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A bit east to the Palais de Justice is the Palais de la Prefecture (also known as the Palais des Rois Sardes), 10, Rue Prefecture. NOT to be missed. This site is normally closed to public. You should be lucky to catch a special event or festive day to visit this wonderful palace. We visited the place during the Heritage Days (FREE) which are held every September (2nd or 3rd week of the month). Nicely illuminated in the evenings. Great place for photographs. Fantastic decor inside. You will be amazed by the richness of the furniture, painted ceilings, tables of Jules Cheret, the Hall of Mirrors and the Rural Hall. Nice view of the Cours Saleya markets and the beach (Quai des États-Unis) from its balconies. it was first constructed as the 18th-century Palais Royal to accommodate the governors and princes of Savoy, a hospital during the French Revolution and the Prefecture Palace when Nice became French in 1860. This building has been renovated several times. It is now the seat of the region's administrative dignitaries and, as such, is not open to the public:

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The Rural Hall:

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Hall of Mirrors:

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The Grand Dining Room:

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The Small Dining Room:

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Head east on Rue Raoul Bosio toward Place du Palais de Justice
15 m. Turn right onto Place du Palais de Justice, 45 m. Continue onto Rue Louis Gassin, 50 m. Turn left onto Cours Saleya. The Cours Saleya is a long open space running parallel to the sea, is one of the liveliest streets of Old Nice. The Cours Saleya is between the Old City (Vielle Ville) and the beachfront. It is looking eastwards towards the Castle Hill. 

Cours Saleya hosts four different markets. Every morning, the Cours Saleya market overflows with fresh produce, cheeses, olives, herbs, flowers and charm. A veritable kaleidoscope of sights and smells, Cours Saleya Market is at its best on Sundays, with the vendors out in full force, complimented by the weekend artists and street musicians. It’s the perfect day to experience the market, pick up a little something for lunch, and then picnic on the beach or at the top of the Chateau (free elevator across from the beach for those disinclined to climb the stairs). The only day you won’t find flowers and food in Cours Saleya is Monday. On Mondays, don’t miss the Brocante at Cours Saleya, a giant open-air weekly antique market that goes on all day. The fabulous Nice flower market (Marché aux Fleurs) runs from TUE - SUN, and whereas the food area is open only in the morning (until 13.00), the flower section stays open all day until late afternoon hours. The largest part of the market today is made up of colourful fruit and vegetables, often quite artistically displayed. The sellers tempt the passers-by with samples. Fruit is really excellent, and it is a pleasure to get up early and select the best raw ingredients with many chefs and local restaurant owners. Maybe the traditional fame of the flower sellers gets its fame because of the importance of the flower market in Nice’s history. In 1897 Nice opened the first wholesale cut flower market in the world. Thanks to the railroads, carloads of cut flowers were shipped from Nice to cities across France and Europe every day for almost 100 years. The growers in the hills would bring down their cut flowers every morning. After the wholesalers had made their bulk purchases, the market would be opened for individuals to buy their bouquets. In the summer Cours Saleya never sleeps, and from 18.00 on becomes a Summer Night Crafts Market. The rule is that everything must be hand-made or painted by the local artist, which happily eliminates mass-produced trinkets. It makes for a lovely festive atmosphere, surrounded by the cafe tables and restaurants.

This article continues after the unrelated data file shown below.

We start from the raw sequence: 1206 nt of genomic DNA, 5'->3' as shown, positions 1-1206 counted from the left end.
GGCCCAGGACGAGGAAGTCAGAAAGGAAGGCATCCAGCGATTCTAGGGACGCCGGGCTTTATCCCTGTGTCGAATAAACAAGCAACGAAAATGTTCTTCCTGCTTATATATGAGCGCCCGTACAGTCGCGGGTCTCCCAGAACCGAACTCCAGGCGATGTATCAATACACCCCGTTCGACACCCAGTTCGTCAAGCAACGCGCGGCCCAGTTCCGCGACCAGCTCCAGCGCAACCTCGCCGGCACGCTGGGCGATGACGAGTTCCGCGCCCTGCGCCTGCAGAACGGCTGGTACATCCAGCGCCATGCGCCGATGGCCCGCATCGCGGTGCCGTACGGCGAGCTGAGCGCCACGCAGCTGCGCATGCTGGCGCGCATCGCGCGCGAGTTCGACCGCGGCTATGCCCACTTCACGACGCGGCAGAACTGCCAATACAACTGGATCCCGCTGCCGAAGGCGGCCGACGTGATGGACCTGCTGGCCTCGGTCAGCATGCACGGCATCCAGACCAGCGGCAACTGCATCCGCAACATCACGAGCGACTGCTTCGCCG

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Once you get to the end of the Cours Saleya, you can either turn right and head towards the waterfront and enjoy some sumptuous views over the whole Baie des Anges from the Castle Hill, or else carry on the tour of the Old Town and go left. Running parallel to Cours Saleya is the rue de la Préfecture which heads back towards Place du Palais and comes to life in the early evenings at around 5 or 6pm, which is aperitif time in Nice. The street is lined with bars (mainly English-style pubs or more upmarket lounges) and some pretty decent restaurants.